Buyers have spoken! They want sellers to replace old-school sales behaviors with behaviors more typically associated with leadership. The Five Practices of Exemplary Leadership® provides an evidence-based framework of behaviors that differentiates the most successful sellers from the average ones and creates value for buyers. Stop Selling & Start Leading is the behavioral blueprint for sales success.

Event Banner

Webcast highlights include:

  • Learning what it means to liberate the leader inside every seller.
  • An overview of the seller behaviors buyers prefer.
  • How you can increase your sales by simply modifying your behaviors.


If you're wondering how to respond to today's modern, empowered buyers, this webcast will give you incredible new insights.


Speakers to look forward to are the authors of Stop Selling & Start Leading Deb Calvert and Jim Kouzes.


Visit the registration page for more information.


    James Bowen
James Bowen
CEO, Experiential Simulations

In this episode of my podcast, I interview Martin Cloake, President of Raven Telemetry. Martin has a back ground in manufacturing, engineering and is a data analytics AI guy. As we enter the era of Internet of Everything, the world is changing to data driven decision making. However, as Martin discusses, this provides the opportunity to move beyond analytics and presentation of data into the world of actionable analytics results.



James Bowen, your host, is an author, professor and CEO of Experiential Simulations a producer of simulations for teaching entrepreneurship, project management, and ethics.

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     Louise Holden
Louise Holden
Senior Marketing Manager, Wiley Efficient Learning

pexels.com tookapic.jpgPerhaps you’ve always been good with numbers. Beginning back when you were 9 years old or so, you’re the one your mother would ask questions of like “What’s 23 plus 48?” And she was always delighted by how instantly and assuredly you responded “71.” She was sure you were a mathematical genius in the making. Or, perhaps your affinity with mathematics developed in line with your first experiences with money (finance). When you got your first real job, you found that you enjoyed balancing your first checkbook. Unlike most of your friends at the time, you soon found the idea of developing a budget to help manage your money to be intriguing. Does that sound familiar, maybe?


Whatever your reason for looking into finance as a possible career path, this field is worth considering if you have an interest in accounting and money management, especially if your goal is competitive pay or you are concerned about choosing a career with solid long-term employment prospects. Finance-related skill sets are currently in demand more than most job category skill sets and this demand is expected to continue increasing for some years to come. And with that high demand, of course, comes competitive pay.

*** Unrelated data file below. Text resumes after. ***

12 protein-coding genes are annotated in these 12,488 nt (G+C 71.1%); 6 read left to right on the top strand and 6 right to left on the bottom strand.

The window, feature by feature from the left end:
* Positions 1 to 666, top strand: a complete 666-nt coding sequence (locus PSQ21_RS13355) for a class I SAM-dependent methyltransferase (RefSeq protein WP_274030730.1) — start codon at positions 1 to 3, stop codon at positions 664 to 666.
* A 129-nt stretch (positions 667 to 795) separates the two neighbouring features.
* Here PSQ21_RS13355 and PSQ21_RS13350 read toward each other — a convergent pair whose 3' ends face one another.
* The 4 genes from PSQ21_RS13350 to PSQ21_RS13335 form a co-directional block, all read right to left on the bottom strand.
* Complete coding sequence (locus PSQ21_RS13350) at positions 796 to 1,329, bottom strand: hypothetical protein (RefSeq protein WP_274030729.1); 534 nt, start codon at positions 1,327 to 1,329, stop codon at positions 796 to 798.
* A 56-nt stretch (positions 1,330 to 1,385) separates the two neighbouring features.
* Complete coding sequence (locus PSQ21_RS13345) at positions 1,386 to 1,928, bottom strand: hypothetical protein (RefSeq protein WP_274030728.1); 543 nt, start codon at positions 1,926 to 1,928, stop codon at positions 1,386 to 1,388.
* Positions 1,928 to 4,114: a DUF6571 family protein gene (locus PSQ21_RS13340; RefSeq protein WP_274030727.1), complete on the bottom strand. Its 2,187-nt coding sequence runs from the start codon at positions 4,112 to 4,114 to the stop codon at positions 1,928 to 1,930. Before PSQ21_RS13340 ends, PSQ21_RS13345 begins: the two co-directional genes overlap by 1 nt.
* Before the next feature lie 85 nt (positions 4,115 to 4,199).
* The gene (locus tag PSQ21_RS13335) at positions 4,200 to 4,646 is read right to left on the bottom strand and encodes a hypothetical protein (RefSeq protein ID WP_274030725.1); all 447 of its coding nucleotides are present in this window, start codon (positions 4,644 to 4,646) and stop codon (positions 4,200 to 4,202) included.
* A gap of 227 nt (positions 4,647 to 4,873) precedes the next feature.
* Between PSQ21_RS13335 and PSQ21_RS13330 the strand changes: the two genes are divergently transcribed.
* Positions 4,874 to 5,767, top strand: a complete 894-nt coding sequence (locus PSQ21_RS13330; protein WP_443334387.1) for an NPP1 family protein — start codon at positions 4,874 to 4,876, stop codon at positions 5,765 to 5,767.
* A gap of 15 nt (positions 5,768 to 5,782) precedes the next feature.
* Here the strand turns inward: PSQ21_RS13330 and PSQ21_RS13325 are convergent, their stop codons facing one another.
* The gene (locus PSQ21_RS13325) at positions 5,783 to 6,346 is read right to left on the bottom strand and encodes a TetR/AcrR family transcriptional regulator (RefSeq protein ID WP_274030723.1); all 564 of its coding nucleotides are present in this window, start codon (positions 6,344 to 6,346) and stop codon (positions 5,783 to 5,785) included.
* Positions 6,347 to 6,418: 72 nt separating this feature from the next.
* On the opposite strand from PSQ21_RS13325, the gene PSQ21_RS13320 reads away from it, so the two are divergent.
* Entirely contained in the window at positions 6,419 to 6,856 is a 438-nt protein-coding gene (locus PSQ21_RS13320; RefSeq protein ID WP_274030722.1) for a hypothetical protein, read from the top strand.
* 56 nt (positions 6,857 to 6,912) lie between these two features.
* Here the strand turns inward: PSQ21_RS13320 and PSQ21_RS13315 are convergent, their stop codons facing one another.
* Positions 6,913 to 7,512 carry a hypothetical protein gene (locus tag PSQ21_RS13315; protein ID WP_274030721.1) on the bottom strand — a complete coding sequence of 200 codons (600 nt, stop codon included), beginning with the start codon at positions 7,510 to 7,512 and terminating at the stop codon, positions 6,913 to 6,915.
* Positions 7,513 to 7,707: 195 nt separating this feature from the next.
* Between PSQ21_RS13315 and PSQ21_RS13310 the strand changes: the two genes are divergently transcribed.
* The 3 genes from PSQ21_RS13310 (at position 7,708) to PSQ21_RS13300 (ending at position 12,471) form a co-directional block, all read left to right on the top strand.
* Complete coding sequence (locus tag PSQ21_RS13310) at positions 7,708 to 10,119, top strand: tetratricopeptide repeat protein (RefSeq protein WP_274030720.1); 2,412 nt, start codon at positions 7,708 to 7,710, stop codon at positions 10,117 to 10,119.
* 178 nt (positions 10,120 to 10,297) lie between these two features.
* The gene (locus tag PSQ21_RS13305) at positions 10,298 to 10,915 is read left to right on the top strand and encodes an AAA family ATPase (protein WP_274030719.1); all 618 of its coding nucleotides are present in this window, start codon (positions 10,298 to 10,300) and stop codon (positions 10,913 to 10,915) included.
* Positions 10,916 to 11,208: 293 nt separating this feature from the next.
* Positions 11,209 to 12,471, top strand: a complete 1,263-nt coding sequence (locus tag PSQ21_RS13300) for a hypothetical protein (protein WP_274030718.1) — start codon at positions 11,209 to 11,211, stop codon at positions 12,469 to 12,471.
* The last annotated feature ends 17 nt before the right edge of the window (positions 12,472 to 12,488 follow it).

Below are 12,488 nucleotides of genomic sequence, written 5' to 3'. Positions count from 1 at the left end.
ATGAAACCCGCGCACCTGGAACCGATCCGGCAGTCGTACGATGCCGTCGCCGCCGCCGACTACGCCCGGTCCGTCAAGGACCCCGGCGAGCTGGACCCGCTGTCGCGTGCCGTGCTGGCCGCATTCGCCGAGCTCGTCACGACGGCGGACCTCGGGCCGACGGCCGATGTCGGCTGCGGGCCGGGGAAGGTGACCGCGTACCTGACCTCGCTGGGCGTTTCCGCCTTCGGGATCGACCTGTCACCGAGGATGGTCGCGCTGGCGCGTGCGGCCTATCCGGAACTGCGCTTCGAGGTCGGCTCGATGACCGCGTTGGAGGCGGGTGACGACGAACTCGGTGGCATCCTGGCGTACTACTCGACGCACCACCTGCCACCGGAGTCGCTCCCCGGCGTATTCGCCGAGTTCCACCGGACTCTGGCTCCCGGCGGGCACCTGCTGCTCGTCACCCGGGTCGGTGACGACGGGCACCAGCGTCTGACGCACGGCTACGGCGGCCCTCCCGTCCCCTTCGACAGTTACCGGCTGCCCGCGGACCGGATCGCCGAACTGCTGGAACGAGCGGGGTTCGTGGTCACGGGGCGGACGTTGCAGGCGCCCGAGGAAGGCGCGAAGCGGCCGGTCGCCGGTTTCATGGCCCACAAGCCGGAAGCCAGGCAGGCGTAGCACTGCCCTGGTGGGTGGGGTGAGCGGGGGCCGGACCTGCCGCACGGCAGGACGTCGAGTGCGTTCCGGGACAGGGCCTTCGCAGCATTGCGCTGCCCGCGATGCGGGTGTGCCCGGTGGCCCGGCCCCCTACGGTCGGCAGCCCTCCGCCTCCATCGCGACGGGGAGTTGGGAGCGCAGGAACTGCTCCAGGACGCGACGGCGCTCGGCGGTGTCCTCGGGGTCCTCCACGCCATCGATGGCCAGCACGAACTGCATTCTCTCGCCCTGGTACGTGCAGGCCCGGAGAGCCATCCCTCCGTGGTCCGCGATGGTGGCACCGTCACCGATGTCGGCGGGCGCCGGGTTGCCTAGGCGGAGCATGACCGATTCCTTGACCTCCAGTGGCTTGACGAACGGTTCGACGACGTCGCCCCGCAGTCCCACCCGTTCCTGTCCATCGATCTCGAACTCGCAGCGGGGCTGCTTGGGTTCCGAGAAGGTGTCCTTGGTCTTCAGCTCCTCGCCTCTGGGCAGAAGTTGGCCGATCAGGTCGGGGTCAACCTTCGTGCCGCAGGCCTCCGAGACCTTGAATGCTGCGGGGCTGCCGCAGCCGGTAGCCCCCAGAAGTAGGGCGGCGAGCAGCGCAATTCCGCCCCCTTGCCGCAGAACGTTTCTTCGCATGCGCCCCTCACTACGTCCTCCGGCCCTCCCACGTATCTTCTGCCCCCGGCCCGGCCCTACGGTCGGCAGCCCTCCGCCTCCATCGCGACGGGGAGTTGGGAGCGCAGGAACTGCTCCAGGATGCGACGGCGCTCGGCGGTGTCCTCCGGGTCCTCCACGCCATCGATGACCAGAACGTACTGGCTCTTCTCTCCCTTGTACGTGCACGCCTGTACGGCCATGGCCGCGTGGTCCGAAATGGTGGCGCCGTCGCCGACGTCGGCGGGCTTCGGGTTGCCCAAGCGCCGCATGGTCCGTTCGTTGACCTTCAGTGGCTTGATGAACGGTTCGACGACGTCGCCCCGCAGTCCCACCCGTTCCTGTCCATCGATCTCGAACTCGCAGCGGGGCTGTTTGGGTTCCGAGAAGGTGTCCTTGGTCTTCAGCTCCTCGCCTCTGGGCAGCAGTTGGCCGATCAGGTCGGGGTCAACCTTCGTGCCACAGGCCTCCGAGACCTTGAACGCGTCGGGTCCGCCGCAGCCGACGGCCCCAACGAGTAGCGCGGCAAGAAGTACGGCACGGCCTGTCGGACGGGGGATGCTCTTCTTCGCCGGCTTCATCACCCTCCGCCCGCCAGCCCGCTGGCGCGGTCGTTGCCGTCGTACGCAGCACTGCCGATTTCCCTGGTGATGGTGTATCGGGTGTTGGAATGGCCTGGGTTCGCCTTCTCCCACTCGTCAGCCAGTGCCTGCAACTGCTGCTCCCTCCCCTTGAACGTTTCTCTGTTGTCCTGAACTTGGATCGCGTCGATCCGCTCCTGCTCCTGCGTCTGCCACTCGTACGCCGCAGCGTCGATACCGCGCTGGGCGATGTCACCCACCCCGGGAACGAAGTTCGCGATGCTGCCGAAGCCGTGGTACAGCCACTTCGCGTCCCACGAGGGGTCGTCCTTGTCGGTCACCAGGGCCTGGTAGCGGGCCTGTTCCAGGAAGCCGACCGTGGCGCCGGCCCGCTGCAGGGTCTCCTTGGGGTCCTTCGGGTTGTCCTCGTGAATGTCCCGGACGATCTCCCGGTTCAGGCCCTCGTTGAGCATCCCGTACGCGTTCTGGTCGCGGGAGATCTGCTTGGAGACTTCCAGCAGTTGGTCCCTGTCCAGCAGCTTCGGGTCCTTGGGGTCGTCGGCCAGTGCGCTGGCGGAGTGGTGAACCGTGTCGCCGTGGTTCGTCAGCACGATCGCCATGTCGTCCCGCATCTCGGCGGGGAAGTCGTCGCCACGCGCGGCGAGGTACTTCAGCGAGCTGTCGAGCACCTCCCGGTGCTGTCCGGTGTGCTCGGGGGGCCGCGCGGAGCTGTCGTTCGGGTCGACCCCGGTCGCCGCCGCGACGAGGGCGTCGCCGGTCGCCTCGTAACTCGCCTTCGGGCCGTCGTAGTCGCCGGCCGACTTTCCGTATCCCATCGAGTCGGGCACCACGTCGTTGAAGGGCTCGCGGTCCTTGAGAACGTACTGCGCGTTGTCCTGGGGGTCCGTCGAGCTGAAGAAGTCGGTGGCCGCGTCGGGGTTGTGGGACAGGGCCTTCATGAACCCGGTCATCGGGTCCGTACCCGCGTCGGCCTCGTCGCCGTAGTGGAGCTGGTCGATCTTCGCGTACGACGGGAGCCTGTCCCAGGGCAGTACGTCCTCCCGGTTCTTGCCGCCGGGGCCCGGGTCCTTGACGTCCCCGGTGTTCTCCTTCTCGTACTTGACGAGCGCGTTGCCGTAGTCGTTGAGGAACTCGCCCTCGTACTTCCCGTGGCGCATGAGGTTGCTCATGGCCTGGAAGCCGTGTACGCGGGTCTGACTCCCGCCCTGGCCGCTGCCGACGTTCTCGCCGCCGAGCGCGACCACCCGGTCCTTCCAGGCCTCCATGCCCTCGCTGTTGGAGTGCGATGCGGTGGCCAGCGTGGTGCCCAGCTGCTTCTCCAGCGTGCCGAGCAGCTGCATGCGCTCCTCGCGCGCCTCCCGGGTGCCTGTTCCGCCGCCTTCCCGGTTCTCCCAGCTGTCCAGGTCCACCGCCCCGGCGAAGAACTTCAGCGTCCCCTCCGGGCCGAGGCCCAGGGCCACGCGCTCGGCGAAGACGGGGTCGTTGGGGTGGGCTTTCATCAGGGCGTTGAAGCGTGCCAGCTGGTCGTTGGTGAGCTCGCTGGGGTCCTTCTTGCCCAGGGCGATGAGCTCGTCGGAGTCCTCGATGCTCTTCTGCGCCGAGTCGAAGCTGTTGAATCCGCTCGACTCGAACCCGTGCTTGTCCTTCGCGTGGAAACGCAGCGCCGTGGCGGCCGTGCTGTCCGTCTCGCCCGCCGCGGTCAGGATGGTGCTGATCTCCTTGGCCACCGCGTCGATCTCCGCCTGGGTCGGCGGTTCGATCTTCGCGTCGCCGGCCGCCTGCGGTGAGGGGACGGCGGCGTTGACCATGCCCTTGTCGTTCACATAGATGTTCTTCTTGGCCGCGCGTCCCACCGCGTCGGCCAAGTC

There are three broad areas of finance that all require variable skillsets and mindsets, all resting on foundation of accounting and money management principles:


Personal Finance involves working closely with clients regarding their investment and savings strategies (for example, the purchasing and sale of stocks and bonds).


Corporate Finance involves strategically managing or analyzing corporate financial assets and decisions (for example, examining the financials of a potential acquisition).


Public Finance involves managing governmental-related finance issues (assessing property valuations for tax purposes, for example).


Within these three subcategories there are many career opportunities. Here is a quick listing of some finance industry jobs along with salaries and long-term job prospects:


Job Title                              

2016 Median Pay

Entry Education


Job Outlook


Financial Analyst



12% Growth

Financial Consultant/Advisor



30% Growth

Portfolio Manager

$83,761 entry

$123,000 (5+ yrs)


27% Growth

Investment Banker



4% Growth

Risk Manager  



7% Growth

Credit Analyst



8% Growth


Sources: U.S. Bureau of Labor Statistics, June 2017; O’NET Online, June 2017


That looks promising, right? If you think so, then your next question may be “How do I get started?” Well, the first thing you will need is to earn the right degree. As you will have noted above, almost any financial job requires a bachelor’s degree at minimum. But we are not talking about just any bachelor’s degree; rather, you’ll want to obtain a business degree from a college or university with a solid business school and a strong reputation in the finance industry. This is what your potential employers will be looking for. In addition, many finance industry prospects go on to obtain their Master of Business Administration (MBA) degree as a matter of course since the MBA is rapidly becoming a requirement for top level finance jobs.


While in the process of pursuing your degree(s), you will also want to research the many job options you have in finance to determine which job types most appeal to you. That’s because, in addition to the broad foundational education represented by academic degrees, there are also numerous specialized credentials you can pursue to learn the finer points of specific finance industry roles and to differentiate yourself in the job market for those preferred roles. Specialized credentials might include, for example, the Chartered Financial Analyst (CFA), Financial Risk Manager (FRM), and/or Certified Financial Planner (CFP) designations.